Youth Voices Forum Focuses on Aboriginal Youth Success and Leadership

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BRANDON, MB – From February 13-15, 2015, the Vital Outcome Indicators for Community Engagement (VOICE) Youth Community Circle and Brandon University are bringing together First Nations, Métis, and Inuit (FNMI) youth from across Manitoba to share perspectives on youth success at the Working Together to Support Youth Success–Youth Voices Forum.

The conference is for youth leaders who are passionate about First Nations, Métis, and Inuit issues and who want to work with university researchers to build youth success and leadership. The forum will provide workshops on leadership, youth empowerment, and community-based research led by FNMI youth leaders and Brandon University (BU) Faculty of Education researchers. Delegates will receive training that develops capacity for youth-led community-based research so they can actively participate in creating research that builds on community strengths to develop strategies to improve youth leadership and success.

“This gathering is an outstanding opportunity for youth community leaders to come together, to develop skills and knowledge, and ultimately, to make a difference for their communities,” says Dr. Jacqueline Kirk, Associate Dean of Education. I am delighted that researchers in the Faculty of Education at Brandon University have taken the initiative to work with First Nations, Métis and Inuit Manitoban youth to design this important event.”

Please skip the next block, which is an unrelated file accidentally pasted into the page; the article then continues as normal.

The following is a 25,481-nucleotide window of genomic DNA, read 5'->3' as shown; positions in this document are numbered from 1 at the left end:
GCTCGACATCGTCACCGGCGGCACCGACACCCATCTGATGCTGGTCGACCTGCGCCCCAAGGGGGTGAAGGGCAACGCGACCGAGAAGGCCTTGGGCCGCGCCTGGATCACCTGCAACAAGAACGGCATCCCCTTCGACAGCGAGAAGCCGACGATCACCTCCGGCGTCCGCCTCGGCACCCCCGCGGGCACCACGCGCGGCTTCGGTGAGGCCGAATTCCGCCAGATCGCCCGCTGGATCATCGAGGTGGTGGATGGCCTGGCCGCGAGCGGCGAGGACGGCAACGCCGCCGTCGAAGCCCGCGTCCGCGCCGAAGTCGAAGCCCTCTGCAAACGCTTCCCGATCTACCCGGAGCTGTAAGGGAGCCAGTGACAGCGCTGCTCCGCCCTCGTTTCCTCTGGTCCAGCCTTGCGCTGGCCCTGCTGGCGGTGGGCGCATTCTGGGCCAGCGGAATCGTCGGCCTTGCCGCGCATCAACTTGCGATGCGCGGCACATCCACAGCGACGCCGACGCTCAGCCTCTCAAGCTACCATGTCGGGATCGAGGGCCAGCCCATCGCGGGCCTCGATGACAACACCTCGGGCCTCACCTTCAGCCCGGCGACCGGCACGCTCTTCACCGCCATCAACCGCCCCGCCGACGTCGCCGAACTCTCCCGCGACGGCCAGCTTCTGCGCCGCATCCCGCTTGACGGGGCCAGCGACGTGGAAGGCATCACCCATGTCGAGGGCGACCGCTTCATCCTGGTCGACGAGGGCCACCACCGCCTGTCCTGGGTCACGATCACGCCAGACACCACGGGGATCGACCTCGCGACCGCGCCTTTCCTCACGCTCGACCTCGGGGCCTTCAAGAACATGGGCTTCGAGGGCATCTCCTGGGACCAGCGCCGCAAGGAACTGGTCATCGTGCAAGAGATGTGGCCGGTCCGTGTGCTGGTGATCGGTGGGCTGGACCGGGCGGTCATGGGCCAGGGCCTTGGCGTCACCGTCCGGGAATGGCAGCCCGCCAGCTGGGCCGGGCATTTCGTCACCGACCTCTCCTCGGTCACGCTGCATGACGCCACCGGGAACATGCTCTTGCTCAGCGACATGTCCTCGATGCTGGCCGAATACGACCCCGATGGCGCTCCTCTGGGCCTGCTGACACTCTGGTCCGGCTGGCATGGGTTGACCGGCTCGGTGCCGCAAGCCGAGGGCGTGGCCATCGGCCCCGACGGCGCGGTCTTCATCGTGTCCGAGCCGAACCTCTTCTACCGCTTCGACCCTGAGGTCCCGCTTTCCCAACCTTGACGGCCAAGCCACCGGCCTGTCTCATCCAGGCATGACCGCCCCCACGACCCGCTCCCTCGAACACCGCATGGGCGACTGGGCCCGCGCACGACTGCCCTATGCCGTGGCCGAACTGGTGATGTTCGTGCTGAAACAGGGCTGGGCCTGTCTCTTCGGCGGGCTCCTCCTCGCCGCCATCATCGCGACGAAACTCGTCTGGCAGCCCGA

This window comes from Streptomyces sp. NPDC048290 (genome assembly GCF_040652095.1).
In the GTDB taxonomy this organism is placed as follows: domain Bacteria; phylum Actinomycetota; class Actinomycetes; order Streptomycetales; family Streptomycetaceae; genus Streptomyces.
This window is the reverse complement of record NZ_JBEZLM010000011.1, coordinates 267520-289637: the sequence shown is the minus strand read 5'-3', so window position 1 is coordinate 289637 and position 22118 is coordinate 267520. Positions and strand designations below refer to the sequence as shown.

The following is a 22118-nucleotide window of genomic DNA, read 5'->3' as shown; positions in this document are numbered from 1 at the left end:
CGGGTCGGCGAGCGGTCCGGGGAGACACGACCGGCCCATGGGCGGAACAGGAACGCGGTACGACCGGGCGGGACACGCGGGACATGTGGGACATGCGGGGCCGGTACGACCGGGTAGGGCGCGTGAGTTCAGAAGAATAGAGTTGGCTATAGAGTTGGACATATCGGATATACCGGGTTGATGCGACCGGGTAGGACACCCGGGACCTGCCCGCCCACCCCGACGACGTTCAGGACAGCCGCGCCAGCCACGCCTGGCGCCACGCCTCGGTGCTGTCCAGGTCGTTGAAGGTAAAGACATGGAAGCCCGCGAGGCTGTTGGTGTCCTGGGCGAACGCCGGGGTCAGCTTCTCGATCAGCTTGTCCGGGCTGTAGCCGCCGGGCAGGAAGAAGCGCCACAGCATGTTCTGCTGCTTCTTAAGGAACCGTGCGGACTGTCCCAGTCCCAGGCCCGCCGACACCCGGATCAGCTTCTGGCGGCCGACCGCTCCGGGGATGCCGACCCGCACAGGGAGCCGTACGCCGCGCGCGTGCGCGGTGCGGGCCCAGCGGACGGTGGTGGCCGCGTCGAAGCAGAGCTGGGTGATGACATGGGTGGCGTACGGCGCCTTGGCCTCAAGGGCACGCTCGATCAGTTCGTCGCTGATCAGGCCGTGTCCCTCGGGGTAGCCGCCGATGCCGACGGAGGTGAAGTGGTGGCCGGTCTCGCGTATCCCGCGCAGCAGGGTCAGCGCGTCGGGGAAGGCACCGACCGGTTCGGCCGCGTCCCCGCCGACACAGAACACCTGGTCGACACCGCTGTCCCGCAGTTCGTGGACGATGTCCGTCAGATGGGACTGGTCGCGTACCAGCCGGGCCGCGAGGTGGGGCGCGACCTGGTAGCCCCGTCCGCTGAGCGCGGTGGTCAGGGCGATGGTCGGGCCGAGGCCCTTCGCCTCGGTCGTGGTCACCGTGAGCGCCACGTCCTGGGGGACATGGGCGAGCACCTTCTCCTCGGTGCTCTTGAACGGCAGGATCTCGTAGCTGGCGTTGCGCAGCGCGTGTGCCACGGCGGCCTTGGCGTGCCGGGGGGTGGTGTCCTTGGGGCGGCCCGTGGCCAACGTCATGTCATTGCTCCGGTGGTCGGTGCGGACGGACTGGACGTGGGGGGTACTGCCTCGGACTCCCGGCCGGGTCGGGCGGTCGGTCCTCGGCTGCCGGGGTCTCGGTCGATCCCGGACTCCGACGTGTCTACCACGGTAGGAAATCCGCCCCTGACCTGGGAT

The Working Together to Support Youth Success–Youth Voices Forum is an initiative of the BU Centre for Aboriginal and Rural Education Studies VOICE Research Project. The goal of the VOICE Research Project is to help communities achieve success for children and youth, particularly from FNMI, northern and rural communities in Manitoba. Community engagement and the development of community-based research capacity are two primary goals of the project. The BU Faculty of Education has been instrumental in working with communities to identify indicators of success and build capacity that will support community-led research projects. The forum is funded by the Social Sciences and Humanities Research Council of Canada (SSHRC), Brandon University, Vale and the University College of the North.

Dancers in traditional regalia engage in the “Potato Dance ” at 2013 Graduation Pow Wow

BU Acting Vice-President (Academic and Provost), Dr. Heather Duncan, says, “Brandon University is excited to host this innovative and creative project that aims to engage Aboriginal youth in building leadership capacity through community-based research.”

Michael Champagne, youth advocate and creator of ‘Meet me at the Bell Tower’ will be the keynote speaker. The VOICE Youth Community Circle and the Brandon University Aboriginal Students Council will also be hosting a Round Dance for Working Together to Support Youth Success–Youth Voices Forum delegates and Brandon University students.

Brandon University, founded in 1899, promotes excellence in teaching, research, and scholarship; educating students so that they can make a meaningful difference as engaged citizens and leaders.



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